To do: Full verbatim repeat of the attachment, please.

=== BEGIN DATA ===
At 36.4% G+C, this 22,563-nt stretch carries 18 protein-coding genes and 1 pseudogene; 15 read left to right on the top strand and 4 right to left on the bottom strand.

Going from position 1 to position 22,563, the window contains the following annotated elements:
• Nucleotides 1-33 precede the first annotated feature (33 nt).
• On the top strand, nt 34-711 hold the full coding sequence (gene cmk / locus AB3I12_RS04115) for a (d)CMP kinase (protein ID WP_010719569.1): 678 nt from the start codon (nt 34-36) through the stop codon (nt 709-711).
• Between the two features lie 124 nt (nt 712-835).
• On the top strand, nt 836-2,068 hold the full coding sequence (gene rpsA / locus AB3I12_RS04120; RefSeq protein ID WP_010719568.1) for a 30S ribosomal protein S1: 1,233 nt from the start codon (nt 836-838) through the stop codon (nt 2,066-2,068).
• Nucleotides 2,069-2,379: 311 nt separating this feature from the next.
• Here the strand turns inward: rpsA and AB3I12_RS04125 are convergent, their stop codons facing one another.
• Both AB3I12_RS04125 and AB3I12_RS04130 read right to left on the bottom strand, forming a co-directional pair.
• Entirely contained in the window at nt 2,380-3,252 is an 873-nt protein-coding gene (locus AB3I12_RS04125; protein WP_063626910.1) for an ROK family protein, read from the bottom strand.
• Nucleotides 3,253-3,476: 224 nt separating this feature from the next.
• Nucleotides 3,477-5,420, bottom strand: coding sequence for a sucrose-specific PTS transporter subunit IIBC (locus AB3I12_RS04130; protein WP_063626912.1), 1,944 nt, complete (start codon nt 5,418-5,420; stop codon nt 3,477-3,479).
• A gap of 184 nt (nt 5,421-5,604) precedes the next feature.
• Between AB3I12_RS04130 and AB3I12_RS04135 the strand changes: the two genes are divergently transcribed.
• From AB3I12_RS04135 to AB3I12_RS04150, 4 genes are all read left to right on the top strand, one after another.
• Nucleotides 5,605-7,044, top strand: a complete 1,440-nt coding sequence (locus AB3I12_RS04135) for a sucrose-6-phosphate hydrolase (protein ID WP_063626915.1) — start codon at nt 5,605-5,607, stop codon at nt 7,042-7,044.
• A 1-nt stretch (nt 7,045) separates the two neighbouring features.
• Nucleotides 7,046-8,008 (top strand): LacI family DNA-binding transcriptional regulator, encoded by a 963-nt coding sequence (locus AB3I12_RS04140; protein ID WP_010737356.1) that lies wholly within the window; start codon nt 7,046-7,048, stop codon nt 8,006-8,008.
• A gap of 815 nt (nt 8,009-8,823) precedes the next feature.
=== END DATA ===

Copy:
At 36.4% G+C, this 22,563-nt stretch carries 18 protein-coding genes and 1 pseudogene; 15 read left to right on the top strand and 4 right to left on the bottom strand.

Going from position 1 to position 22,563, the window contains the following annotated elements:
• Nucleotides 1-33 precede the first annotated feature (33 nt).
• On the top strand, nt 34-711 hold the full coding sequence (gene cmk / locus AB3I12_RS04115) for a (d)CMP kinase (protein ID WP_010719569.1): 678 nt from the start codon (nt 34-36) through the stop codon (nt 709-711).
• Between the two features lie 124 nt (nt 712-835).
• On the top strand, nt 836-2,068 hold the full coding sequence (gene rpsA / locus AB3I12_RS04120; RefSeq protein ID WP_010719568.1) for a 30S ribosomal protein S1: 1,233 nt from the start codon (nt 836-838) through the stop codon (nt 2,066-2,068).
• Nucleotides 2,069-2,379: 311 nt separating this feature from the next.
• Here the strand turns inward: rpsA and AB3I12_RS04125 are convergent, their stop codons facing one another.
• Both AB3I12_RS04125 and AB3I12_RS04130 read right to left on the bottom strand, forming a co-directional pair.
• Entirely contained in the window at nt 2,380-3,252 is an 873-nt protein-coding gene (locus AB3I12_RS04125; protein WP_063626910.1) for an ROK family protein, read from the bottom strand.
• Nucleotides 3,253-3,476: 224 nt separating this feature from the next.
• Nucleotides 3,477-5,420, bottom strand: coding sequence for a sucrose-specific PTS transporter subunit IIBC (locus AB3I12_RS04130; protein WP_063626912.1), 1,944 nt, complete (start codon nt 5,418-5,420; stop codon nt 3,477-3,479).
• A gap of 184 nt (nt 5,421-5,604) precedes the next feature.
• Between AB3I12_RS04130 and AB3I12_RS04135 the strand changes: the two genes are divergently transcribed.
• From AB3I12_RS04135 to AB3I12_RS04150, 4 genes are all read left to right on the top strand, one after another.
• Nucleotides 5,605-7,044, top strand: a complete 1,440-nt coding sequence (locus AB3I12_RS04135) for a sucrose-6-phosphate hydrolase (protein ID WP_063626915.1) — start codon at nt 5,605-5,607, stop codon at nt 7,042-7,044.
• A 1-nt stretch (nt 7,045) separates the two neighbouring features.
• Nucleotides 7,046-8,008 (top strand): LacI family DNA-binding transcriptional regulator, encoded by a 963-nt coding sequence (locus AB3I12_RS04140; protein ID WP_010737356.1) that lies wholly within the window; start codon nt 7,046-7,048, stop codon nt 8,006-8,008.
• A gap of 815 nt (nt 8,009-8,823) precedes the next feature.